In the fourth quarter of 2016, the number of detections of illegal border-crossing between BCPs at the EU’s external borders dropped to the lowest level since the closure of the Western Balkan route and implementation of the EU-Turkey statement, which curtailed the unhindered migratory flow towards the EU and Schengen area. Compared with the record levels of irregular migration reported one year before, the number of detections at the EU’s external borders in Q4 2016 decreased by 93%. In relation to the previous quarter, which saw a temporary and limited seasonal increase, the number of illegal border-crossings on all routes decreased by 17%.
However, the situation varied between different irregular-migration routes leading towards the EU.
At the EU’s external borders with Turkey, the migratory pressure remained roughly at the same low level as in the second quarter of 2016, when the implementation of the EU-Turkey statement and the closure of the borders in the Western Balkans substantially reduced the number of illegal border-crossings on this route. The most represented nationalities reported in Q4 2016 were Syrian (33%) and Iraqi (13%).
On the Western Balkan route, where most of the migrants re-entered the EU, having originally arrived on the Greek Islands of the Eastern Aegean, irregular migration declined to the lowest level since 2014. During the reference period, the number of illegal border-crossings, primarily from Serbia to Hungary and Croatia, accounted for 75% of what was reported in the previous quarter, and only 1% of the level of Q4 2015.
The level of irregular migration on the Central Mediterranean route in Q4 2016 was more than twice as high as one year before, which meant that once again this route became the most prominent in terms of the number of detections. The winter season and severe sea conditions, which make the crossing considerably more difficult, seemed to have had much lesser impact on the level of irregular migration than in previous years. While in the past the detections of attempts to cross the sea to Italy tended to decrease by more than 50% between the third and fourth quarter, the number only declined by 20% between Q3 and Q4 2016.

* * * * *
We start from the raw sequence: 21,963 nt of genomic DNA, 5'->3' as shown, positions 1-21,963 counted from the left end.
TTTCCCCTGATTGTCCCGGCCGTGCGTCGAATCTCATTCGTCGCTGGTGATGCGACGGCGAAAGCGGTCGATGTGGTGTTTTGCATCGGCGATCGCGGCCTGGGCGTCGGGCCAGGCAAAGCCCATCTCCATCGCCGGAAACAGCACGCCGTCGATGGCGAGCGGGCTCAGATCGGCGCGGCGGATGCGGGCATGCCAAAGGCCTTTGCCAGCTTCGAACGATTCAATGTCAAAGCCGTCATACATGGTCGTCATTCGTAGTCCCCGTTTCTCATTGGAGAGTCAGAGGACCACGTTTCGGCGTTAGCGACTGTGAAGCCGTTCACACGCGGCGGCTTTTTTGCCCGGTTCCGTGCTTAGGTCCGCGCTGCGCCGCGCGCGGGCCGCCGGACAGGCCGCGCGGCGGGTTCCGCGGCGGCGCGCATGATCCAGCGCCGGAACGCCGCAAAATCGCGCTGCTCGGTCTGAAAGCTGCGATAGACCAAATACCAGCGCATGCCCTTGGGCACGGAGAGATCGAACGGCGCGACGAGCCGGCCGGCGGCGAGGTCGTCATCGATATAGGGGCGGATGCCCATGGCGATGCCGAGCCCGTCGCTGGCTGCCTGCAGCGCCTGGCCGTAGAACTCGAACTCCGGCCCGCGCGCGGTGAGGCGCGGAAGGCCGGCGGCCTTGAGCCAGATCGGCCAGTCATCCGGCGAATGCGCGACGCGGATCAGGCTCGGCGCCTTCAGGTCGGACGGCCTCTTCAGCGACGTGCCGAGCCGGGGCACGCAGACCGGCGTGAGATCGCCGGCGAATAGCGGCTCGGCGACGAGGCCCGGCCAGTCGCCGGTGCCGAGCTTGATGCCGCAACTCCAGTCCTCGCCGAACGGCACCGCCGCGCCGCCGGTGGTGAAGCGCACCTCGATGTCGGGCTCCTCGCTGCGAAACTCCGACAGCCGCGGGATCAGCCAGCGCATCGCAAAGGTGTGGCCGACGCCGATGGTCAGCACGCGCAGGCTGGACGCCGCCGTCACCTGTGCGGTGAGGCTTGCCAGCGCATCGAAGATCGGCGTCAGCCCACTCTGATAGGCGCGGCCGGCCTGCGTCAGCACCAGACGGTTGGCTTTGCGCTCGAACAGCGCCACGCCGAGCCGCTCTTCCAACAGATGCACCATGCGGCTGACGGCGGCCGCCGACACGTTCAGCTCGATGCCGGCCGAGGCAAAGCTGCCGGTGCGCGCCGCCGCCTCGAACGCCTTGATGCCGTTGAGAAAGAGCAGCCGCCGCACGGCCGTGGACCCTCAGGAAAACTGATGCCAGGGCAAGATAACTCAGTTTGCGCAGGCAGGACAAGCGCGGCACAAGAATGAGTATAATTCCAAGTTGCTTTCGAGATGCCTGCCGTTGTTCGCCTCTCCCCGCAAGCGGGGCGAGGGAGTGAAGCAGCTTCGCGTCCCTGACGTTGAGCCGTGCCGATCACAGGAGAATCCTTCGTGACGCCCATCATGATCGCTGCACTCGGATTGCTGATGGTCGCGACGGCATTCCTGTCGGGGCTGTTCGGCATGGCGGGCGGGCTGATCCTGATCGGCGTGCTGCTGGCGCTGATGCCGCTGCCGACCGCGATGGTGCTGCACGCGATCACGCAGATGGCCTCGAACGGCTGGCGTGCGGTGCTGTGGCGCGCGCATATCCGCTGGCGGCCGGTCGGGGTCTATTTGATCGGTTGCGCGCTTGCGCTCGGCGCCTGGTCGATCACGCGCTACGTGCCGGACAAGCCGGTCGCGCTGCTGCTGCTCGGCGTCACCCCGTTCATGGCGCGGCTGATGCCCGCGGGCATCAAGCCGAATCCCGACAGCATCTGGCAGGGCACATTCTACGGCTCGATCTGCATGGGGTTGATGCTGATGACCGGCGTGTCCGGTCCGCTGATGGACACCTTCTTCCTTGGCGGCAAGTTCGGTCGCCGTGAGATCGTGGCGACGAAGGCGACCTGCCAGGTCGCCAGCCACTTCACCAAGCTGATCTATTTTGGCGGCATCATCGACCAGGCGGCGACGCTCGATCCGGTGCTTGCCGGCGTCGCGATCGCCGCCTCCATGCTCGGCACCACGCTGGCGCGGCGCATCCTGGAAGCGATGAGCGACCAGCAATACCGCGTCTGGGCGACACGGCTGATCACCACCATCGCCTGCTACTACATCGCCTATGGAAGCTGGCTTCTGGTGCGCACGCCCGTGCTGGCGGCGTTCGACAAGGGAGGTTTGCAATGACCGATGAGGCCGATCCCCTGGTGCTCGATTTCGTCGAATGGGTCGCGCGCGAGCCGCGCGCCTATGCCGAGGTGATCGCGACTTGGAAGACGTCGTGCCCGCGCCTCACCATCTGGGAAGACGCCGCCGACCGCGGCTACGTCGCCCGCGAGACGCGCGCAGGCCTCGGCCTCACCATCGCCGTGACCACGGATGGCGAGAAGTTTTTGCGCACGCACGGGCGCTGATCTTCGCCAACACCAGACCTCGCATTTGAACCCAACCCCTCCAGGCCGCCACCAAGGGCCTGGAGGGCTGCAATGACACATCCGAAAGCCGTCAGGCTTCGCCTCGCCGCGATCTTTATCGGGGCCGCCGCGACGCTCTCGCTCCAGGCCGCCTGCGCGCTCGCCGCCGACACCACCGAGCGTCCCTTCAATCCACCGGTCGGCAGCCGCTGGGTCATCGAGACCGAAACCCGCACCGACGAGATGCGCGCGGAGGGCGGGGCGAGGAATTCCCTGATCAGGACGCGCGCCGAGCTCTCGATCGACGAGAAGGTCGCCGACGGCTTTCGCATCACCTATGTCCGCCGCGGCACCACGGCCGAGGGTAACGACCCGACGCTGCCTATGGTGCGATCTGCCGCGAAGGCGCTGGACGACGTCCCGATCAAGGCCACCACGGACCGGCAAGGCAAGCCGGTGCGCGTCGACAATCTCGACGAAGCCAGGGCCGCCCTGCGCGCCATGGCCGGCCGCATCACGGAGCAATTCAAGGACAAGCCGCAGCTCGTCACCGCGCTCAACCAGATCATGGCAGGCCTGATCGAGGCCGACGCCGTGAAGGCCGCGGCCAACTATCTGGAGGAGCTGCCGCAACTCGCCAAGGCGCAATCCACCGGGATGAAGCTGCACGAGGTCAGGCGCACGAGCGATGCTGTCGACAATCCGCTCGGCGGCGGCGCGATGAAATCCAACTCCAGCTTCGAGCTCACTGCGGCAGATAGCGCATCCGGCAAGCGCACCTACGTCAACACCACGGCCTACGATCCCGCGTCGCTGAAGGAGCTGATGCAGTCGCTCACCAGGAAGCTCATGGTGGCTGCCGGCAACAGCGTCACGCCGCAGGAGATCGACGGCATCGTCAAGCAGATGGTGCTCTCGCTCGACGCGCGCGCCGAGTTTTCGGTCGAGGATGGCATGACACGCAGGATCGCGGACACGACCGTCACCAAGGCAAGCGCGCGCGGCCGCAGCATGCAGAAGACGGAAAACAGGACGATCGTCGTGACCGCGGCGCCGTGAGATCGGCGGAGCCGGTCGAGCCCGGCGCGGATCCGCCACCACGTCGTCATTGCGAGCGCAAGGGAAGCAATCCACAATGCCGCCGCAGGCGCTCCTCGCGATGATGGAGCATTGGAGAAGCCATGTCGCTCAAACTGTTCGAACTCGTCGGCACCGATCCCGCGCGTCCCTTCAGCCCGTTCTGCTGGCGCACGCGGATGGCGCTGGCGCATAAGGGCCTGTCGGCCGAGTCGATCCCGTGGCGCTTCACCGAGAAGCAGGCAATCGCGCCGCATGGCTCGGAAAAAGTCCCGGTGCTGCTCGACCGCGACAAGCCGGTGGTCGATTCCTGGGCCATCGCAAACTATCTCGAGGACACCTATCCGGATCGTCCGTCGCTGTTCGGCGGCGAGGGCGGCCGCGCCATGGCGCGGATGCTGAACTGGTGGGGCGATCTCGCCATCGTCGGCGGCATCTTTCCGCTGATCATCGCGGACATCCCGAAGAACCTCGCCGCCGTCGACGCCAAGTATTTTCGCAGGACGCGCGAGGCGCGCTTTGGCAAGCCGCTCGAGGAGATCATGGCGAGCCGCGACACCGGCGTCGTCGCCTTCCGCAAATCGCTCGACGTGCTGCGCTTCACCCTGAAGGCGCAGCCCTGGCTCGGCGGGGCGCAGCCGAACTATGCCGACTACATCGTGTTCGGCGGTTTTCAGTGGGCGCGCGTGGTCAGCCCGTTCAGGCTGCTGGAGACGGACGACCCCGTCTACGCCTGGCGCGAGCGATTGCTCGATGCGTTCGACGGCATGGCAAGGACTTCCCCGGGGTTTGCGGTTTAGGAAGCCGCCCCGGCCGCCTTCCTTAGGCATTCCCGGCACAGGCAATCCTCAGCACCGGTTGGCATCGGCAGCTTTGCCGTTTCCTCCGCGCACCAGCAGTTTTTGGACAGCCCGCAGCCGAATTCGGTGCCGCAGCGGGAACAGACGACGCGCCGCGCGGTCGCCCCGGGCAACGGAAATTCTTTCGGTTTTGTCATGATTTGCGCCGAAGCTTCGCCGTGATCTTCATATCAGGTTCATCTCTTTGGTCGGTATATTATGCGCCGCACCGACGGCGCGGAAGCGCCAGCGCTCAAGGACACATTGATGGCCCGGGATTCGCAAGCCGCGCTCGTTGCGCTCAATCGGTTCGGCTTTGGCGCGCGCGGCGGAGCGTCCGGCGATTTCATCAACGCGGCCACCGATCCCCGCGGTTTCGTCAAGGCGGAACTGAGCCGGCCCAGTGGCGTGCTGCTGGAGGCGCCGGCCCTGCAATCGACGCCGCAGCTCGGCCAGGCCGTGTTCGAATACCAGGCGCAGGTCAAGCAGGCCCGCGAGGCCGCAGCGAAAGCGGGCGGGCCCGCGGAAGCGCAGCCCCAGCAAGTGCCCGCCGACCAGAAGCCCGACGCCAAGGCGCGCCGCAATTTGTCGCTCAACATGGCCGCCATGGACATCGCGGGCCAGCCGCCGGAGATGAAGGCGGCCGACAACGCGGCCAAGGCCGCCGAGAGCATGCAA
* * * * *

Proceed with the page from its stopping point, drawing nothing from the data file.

Although the number of detections related to Nigerians and Eritreans fell down compared with Q3 2016, these remained the two nationalities most detected on the Central Mediterranean route. Guinean migrants, whose number rose by approximately 30% over the previous quarter, ranked third.
In Q4 2016, the number of detections of illegal border-crossing reported by Spain on the Western Mediterranean route reached its highest level since FRAN data collection began. Over the first nine months of 2016, detections at the Spanish land borders with Morocco only accounted for an average of 7% of this route’s total, yet their share increased to 30% in Q4 2016. This was mostly due to a growing number of migrants who climbed the fences around Ceuta and Melilla in groups in an attempt to enter Spain. The rise was to a large extent associated with Algerian nationals, whose number constituted one-fifth of the total share of all detections on this route.
The two FRAN indicators that showed the largest growth compared with the previous quarter were return decisions and effective returns. The most significant increases in terms of both return indicators were associated with Ukrainian and Moroccan nationals.